Chapel Talk

January 8, 2009
Luke 10:38-42

Here’s a poem for winter, by the American poet Wallace Stevens:

The Snow-Man
One must have a mind of winter
To regard the frost and the boughs
Of the pine-trees crusted with snow;

And have been cold a long time
To behold the junipers shagged with ice,
The spruces rough in the distant glitter

Of the January sun; and not to think
Of any misery in the sound of the wind,
In the sound of a few leaves,

Which is the sound of the land
Full of the same wind
That is blowing in the same bare place

For the listener, who listens in the snow,
And, nothing himself, beholds
Nothing that is not there and the nothing that is.

Like so many of Stevens’ poems, this one is about the extent to which what we see in our surroundings is actually inherent in those surroundings versus how much of what we perceive we actually create ourselves through an act of imagination that is part of the way we see.  What would it be like, if you stood amidst pine trees, their boughs crusted with snow, junipers “shagged with ice,” and spruces glittering in the January sun, or heard the wind blowing through bare tree branches, and felt nothing, never associating those sights and sounds with, for example, some kind of misery or hardship or with anything else? If your sense of your surroundings were so bereft of meaning you would be like the snowman, “nothing himself.” You would have what Stevens called a “mind of winter,” that, purely, saw nothing. The images before you would be just images. Ungraced by any imaginative spark, they would constitute, in effect, nothing. The snowman in Stevens’ poem has a “mind of winter,” but who wants to be that snowman?

But there’s another sense in which it might be refreshing to have a “mind of winter”: namely, to be able to put aside distractions, to slow the stream of inputs, to silence the noise — in short, to appreciate the opportunities afforded by Interim at St. Olaf College. I like to think of Interim as the contemplative period in our academic calendar at St. Olaf. What makes it so? For one thing, our numbers are reduced. Some 677 St. Olaf students are enrolled in off-campus Interims or programs this month, and if you add in those students doing independent study or internships — or whatever — elsewhere, that number grows to 789, with a corresponding complement of faculty and staff gone with them. As the size of our community contracts, though, its intimacy seems to expand, especially since those of us who have hunkered down for January in this preposterous climate are more likely than usual to be cloistered together by the indoor attractions of heat and light and hot coffee.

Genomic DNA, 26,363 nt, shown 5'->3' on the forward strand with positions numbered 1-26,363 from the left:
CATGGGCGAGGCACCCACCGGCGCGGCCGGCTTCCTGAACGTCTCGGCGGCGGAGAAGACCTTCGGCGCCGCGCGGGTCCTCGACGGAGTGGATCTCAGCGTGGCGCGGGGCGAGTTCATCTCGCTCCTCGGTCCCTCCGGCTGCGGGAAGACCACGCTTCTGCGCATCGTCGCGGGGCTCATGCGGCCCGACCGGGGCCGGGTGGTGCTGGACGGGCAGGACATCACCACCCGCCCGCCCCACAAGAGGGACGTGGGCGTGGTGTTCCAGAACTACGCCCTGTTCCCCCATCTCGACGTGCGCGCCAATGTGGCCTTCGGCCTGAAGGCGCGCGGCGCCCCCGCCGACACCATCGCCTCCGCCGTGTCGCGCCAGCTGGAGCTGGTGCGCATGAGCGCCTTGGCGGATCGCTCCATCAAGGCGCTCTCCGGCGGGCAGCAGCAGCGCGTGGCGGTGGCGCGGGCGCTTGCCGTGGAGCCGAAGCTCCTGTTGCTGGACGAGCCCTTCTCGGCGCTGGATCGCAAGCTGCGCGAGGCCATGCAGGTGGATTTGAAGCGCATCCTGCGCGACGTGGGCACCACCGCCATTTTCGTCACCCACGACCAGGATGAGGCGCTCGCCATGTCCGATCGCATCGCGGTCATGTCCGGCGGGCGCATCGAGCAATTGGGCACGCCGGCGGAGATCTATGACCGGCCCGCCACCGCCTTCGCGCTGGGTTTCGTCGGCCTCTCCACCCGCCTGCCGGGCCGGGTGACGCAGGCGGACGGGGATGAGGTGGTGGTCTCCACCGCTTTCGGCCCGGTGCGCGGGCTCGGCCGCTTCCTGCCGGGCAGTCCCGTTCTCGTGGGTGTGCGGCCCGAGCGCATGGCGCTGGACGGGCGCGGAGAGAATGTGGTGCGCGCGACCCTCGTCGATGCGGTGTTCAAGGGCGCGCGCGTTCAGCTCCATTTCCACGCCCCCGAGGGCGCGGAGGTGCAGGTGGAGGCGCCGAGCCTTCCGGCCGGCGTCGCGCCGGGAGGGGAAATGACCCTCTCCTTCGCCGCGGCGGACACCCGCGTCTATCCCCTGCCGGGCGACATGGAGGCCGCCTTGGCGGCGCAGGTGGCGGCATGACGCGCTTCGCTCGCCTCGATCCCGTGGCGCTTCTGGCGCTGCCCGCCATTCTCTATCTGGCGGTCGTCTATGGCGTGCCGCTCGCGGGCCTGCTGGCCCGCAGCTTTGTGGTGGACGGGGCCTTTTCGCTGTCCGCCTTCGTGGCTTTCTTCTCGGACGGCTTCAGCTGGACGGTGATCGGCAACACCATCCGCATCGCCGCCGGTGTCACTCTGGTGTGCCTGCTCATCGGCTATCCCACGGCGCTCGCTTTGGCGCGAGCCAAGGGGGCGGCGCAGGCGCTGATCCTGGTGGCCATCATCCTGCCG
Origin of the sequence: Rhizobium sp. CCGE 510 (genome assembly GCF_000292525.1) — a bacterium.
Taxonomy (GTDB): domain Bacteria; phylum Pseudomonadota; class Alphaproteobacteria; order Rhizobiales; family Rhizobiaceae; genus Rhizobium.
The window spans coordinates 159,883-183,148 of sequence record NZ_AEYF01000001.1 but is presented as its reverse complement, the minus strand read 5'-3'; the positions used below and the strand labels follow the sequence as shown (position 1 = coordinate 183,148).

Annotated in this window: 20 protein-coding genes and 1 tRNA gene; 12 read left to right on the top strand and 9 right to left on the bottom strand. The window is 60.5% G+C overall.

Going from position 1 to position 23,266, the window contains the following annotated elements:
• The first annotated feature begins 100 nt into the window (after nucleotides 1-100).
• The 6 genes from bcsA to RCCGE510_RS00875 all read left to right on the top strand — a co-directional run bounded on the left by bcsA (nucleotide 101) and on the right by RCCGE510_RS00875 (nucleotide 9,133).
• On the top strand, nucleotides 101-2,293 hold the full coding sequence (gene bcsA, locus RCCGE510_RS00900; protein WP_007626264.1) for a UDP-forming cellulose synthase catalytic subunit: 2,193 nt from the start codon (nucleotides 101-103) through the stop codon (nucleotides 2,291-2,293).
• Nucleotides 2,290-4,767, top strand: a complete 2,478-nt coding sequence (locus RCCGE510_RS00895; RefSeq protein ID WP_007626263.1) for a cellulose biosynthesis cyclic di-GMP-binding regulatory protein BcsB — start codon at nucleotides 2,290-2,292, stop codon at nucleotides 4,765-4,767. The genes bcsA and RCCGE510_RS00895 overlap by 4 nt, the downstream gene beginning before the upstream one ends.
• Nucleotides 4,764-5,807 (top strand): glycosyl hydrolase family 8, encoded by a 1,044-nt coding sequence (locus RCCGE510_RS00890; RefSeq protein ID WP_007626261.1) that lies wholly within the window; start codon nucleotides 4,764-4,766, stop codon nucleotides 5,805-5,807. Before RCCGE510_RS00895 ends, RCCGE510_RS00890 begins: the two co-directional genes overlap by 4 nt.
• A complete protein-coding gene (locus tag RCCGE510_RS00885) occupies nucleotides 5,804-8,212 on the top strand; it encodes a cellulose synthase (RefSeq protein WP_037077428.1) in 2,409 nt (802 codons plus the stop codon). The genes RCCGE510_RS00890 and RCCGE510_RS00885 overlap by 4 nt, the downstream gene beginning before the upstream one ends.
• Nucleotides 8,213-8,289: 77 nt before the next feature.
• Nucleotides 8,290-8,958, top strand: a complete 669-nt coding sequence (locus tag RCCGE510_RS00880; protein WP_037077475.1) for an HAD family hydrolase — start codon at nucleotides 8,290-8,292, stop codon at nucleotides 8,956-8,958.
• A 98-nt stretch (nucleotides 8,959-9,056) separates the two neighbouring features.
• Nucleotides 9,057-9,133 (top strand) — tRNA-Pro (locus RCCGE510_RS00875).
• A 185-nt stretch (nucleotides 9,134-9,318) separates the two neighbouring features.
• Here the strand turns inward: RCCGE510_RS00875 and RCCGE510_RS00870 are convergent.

Then there’s the intellectual focus of Interim. January provides students and faculty the opportunity to direct their full attention towards a singular topic, whether it be “Globalization and Poverty” or the “Civil Rights Revolution” or “Personal Finance” or “Kant’s Moral Theory” or “Psychophysiology” or any of the other enticing Interim course offerings, and to regard that topic steadily. This is a good thing. Certainly, breadth of exposure to a broad range of disciplines and methodologies is central to a four-year liberal arts education, but a good liberal arts education also includes the experience of focusing intently on a particular area of inquiry. That’s why we require students to complete not only general education requirements but also at least one major, and Interim provides the opportunity for that sustained inquiry into one topic. The singular focus of Interim on one topic, rather than the multi-tasking required by a four (or more) -course schedule during the long semesters, provides the opportunity, if we seize it, to think long and deeply about one thing. In a world of sound bites and megabytes, Interim is about sustained thought.